Significant changes in the medical industry are set to continue in 2021. Here are four factors agents should discuss with their medical practitioner clients to ensure adequate coverage.
With the coronavirus pandemic accelerating a shift toward telemedicine, 2020 was a year of tremendous change in the medical industry. With the Biden Administration promising to shift the regulatory landscape, 2021 will be no different.
Insurers are still playing catch-up with last year's surprising developments. Even for practitioners, there are real and unsettling questions as to what awaits in the future. They will find a new and evolving landscape when they search for liability insurance in 2021 and beyond.
Despite the uncertainty, insurers and regulators have started to show their cards as to what changes the medical industry can expect, with higher rates being No. 1 on the agenda.
Here are four key considerations agents should discuss with medical practitioners to ensure they are adequately covered:
1) Medical malpractice insurance rates are going up. Rates for new policies and 2021 renewals will increase 10% on average, with some specialty classes going up more than others, according to MEDPLI research and internal data.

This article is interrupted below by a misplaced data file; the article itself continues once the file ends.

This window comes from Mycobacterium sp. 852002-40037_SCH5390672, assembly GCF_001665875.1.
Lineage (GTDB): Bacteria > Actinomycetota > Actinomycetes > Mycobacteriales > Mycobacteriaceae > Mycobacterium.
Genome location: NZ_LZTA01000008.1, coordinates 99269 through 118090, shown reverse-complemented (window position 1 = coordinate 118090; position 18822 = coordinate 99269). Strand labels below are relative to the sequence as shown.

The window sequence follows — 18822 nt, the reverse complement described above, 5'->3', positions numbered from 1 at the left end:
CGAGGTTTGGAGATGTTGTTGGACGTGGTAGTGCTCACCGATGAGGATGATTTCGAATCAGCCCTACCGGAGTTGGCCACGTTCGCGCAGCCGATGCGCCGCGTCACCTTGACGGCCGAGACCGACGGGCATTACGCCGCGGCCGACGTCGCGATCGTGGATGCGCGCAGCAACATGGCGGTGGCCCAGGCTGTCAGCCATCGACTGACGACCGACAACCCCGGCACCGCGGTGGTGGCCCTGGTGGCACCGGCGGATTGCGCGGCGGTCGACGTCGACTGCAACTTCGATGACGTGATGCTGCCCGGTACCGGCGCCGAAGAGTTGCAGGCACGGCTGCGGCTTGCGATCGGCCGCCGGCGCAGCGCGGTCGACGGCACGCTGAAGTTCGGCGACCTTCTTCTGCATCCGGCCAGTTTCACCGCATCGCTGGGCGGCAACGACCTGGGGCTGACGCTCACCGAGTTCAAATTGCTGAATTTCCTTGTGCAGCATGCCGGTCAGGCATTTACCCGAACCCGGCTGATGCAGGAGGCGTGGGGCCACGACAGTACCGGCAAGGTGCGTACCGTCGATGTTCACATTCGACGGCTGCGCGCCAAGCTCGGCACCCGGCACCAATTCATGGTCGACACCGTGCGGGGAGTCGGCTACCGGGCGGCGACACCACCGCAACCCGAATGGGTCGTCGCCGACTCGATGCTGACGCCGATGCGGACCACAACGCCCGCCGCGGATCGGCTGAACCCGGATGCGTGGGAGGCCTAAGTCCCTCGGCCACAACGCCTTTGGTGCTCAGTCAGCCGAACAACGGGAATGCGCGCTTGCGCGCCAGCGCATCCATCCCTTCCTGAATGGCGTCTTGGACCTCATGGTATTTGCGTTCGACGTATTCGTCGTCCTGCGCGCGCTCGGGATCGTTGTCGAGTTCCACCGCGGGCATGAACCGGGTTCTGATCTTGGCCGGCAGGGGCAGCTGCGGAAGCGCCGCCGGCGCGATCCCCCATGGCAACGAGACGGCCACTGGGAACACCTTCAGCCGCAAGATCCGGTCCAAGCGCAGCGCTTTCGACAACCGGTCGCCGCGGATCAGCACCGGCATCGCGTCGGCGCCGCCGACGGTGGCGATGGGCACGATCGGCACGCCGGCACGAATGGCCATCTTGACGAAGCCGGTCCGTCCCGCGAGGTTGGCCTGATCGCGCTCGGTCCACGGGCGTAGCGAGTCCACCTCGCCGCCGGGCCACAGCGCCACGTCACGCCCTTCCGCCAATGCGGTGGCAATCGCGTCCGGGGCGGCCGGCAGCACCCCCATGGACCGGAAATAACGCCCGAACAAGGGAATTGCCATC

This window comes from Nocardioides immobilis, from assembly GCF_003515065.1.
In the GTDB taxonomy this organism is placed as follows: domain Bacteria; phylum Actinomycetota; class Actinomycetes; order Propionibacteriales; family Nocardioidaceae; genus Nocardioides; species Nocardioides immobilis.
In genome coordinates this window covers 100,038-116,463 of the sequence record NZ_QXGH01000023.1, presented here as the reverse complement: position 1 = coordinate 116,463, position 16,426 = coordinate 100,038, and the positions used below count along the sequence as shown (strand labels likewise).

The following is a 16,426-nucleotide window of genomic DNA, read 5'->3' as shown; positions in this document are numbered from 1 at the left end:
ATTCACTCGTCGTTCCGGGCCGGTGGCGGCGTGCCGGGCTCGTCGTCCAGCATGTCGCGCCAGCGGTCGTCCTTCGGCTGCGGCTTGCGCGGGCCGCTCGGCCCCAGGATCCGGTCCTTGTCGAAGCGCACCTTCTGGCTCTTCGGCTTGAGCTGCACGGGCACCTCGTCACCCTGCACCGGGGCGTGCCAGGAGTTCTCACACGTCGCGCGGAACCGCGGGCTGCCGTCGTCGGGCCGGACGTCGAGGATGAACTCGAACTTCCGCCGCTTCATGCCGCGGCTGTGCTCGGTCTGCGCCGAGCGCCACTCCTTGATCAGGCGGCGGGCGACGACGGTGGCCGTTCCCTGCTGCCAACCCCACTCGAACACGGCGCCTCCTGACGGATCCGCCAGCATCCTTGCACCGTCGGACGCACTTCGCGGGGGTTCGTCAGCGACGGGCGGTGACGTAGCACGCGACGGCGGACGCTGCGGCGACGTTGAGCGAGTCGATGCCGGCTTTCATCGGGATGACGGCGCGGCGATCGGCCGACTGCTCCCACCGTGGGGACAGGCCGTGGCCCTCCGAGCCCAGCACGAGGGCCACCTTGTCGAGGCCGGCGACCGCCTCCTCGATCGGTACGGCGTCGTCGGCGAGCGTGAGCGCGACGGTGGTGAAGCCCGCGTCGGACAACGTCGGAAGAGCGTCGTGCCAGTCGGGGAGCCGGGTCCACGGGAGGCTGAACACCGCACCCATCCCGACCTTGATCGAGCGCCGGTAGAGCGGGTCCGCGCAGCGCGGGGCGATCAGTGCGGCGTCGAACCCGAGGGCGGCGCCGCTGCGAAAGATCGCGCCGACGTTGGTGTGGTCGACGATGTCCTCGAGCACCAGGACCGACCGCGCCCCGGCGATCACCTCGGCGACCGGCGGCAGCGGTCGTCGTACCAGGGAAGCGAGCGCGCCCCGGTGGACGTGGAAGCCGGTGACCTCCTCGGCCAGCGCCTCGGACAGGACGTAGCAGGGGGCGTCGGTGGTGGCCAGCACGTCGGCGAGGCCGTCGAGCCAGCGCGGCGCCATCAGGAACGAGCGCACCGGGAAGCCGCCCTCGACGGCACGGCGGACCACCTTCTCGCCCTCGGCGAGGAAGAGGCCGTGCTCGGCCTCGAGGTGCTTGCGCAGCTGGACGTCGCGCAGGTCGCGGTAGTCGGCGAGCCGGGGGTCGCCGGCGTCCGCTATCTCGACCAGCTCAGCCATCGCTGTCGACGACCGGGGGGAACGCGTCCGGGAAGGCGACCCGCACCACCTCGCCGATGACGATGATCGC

While internal medicine and family practice rates are only increasing around 5%, general surgery insurance rates are expected to increase about 15%, with some specialties and hospitalist rates increasing by as much as 20%. This is largely due to payouts for claims increasing across the board, as well as rising legal defense costs.
Unfortunately, even doctors that haven't had a claim in the last five years will likely see increases. Practices that have had fewer patients, such as those doing elective treatments, may be wondering why they aren't receiving rate reductions since revenues are down from lower patient volumes in 2020.
But insurers and actuarial firms seem to have priced this in and are expecting these practices to be even busier in 2021. Agents should prepare clients in advance for a potential increase in rates.
2) Telemedicine will start to cause insurance changes. Telemedicine will continue to gain traction, not only with providers, but also with patients who have gotten more used to it. Even the COVID-19 vaccines are unlikely to stop the trend, as telemedicine is more efficient and allows doctors to see more patients.
The most immediate concern with telemedicine is that currently, although doctors may be legally allowed to conduct telemedicine with out-of-state patients, their insurers are usually not covering it unless the provider is licensed in the state where the patients are located.
The pandemic has also caused states to allow non-licensed physicians to treat patients within the state, even without a license in the state where the patient is located, but underwriters typically require the physician to be licensed in that state.
Since these are temporary conditions, insurance carriers have not yet adapted to the law and allowed out-of-state telemedicine, which limits such laws' usefulness. Agents need to be up to speed on which carriers are modifying policies to cover out-of-state telemedicine, or whether new regulations could be passed that may require coverage.